As an industry, we’re obsessive to a fault about the future. We look forward, not back. The vernacular is populated by terms like “projection” and “planning” and “forecast.” Instead of asking about what we’ve just experienced, questions reflect the wants and needs of tomorrow: How many hotels can we build next year? How many months before rates rebound? When will things get better?
Foresight and planning are all well and good—don’t get me wrong—but it’s worth taking a look back every now and again to reflect upon what we’ve lived through and what we can learn. (Had we done so 30 months ago, perhaps we wouldn’t have sunk so low during the downturn.)
The best place to start? Inquire with the most experienced. Even better? Check in with your representatives on the front line; their fingers are closest to the pulse of the industry.
Take Eddie Cotto, for example. During his 42-year career at the Omni Parker House, this veteran bellman—“people ambassador” is more like it—has seen it all. He’s had run-ins with everyone from Muhammad Ali (as gregarious as you might expect; the champ invited hotel staff to his room for refreshments) to the old Washington Bullets NBA team.
Eddie’s partner in crime, Seamus Murphy, is another good example. Seamus’ 34 years of service have brought him face-to-face with track legend Jesse Owens (“… the nicest person I’ve ever met”) to English rockers The Who (who Seamus couldn’t be bothered with because he was going through his disco stage).
During a recent look back with the boisterous duo, they shared six important lessons that are cause for pause and reflection.
1. Make guests feel at home
“If I was going to have a party, I’m going to meet you at the door, I’m going to make you feel comfortable, I’m going to invite you in,” Seamus told me. The same should go for hotel guests. “Make them feel that they’re at home.”
2. Treat every guest the same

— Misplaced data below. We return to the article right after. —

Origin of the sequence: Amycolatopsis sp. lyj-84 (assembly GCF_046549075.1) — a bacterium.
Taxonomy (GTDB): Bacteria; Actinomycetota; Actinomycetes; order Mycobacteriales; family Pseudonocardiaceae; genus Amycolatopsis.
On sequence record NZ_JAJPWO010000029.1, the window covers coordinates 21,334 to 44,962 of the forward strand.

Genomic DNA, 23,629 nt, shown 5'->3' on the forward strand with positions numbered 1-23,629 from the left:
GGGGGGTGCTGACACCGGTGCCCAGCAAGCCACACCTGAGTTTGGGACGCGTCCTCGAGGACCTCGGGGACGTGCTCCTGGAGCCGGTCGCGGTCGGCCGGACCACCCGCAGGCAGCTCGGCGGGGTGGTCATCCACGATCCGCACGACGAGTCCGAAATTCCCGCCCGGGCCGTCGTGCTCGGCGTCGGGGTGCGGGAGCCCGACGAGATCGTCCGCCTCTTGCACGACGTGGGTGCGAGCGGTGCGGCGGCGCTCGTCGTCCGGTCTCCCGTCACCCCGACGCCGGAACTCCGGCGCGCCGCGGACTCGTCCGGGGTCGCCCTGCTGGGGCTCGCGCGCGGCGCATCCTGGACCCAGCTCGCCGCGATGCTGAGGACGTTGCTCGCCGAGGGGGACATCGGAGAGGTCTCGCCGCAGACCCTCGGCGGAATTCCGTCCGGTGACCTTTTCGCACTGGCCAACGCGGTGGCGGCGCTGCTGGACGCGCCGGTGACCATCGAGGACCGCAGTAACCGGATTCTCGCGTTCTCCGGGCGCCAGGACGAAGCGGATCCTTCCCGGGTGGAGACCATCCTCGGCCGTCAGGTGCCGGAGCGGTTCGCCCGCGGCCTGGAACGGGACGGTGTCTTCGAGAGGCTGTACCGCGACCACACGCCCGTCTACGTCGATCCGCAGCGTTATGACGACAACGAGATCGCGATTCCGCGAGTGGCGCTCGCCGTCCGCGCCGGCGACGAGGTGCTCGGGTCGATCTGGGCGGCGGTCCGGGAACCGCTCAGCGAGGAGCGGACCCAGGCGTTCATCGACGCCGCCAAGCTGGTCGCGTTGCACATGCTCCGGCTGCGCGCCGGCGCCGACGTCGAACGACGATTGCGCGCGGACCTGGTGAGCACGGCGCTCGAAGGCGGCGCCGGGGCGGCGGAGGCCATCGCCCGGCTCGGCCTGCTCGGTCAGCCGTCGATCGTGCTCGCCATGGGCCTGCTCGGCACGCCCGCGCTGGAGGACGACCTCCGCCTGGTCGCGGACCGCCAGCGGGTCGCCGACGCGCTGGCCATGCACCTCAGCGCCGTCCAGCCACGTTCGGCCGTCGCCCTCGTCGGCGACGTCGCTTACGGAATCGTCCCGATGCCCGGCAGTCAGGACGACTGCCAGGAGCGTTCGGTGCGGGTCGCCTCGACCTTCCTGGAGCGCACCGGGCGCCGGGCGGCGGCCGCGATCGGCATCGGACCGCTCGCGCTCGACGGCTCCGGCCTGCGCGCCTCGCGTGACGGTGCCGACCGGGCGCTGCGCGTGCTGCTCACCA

When Eddie first started as a bellman 42 years ago, one of the first things his bell captain told him was to never judge a book by its cover. No matter what a guest looks like, give everyone the same high level of service and respect them as if they’re a billionaire.
3. Service is everything
A lot has changed over the years, but “One of the things that has to stay the same is the service levels,” Seamus said. Especially as markets become more crowded and competitive, service is the single greatest differentiator.
“It’s just keeping ahead of the rest of the hotels as far as service levels go and what we provide,” he said. “We have to have better service than other hotels.”
4. Character matters
A lot of new hotels are forgettable masses of glass, steel and concrete, Eddie said. “There’s not a lot of character, elegance and charm like (older hotels) have. … People today, they want the history, they like the old stuff. They like to come into the lobby and gaze. Sometimes you see people just gazing in the lobby for 15 or 20 minutes. … They take the time to notice all the different woodwork and all the characteristics of the hotel in general.”
5. Customize your offerings
Modernity isn’t all bad. One of the best advancements Seamus has seen in his three-decades-plus career with the hotel is the advent of the CRM. “You have profiles that you can use and you know that Mr. Smith likes a feather pillow and not a down pillow,” he said. “You can customize their experience. We can offer guests a lot more than what we did in the past.”
6. Keep up the pace
“People are really on the go,” Seamus said. While the bellman opined for the days when guests indulged in hours-long dinners or casual shoe shines, he can appreciate guests’ desires to stay on the go.
“Everything’s got to be done very, very fast,” Eddie added.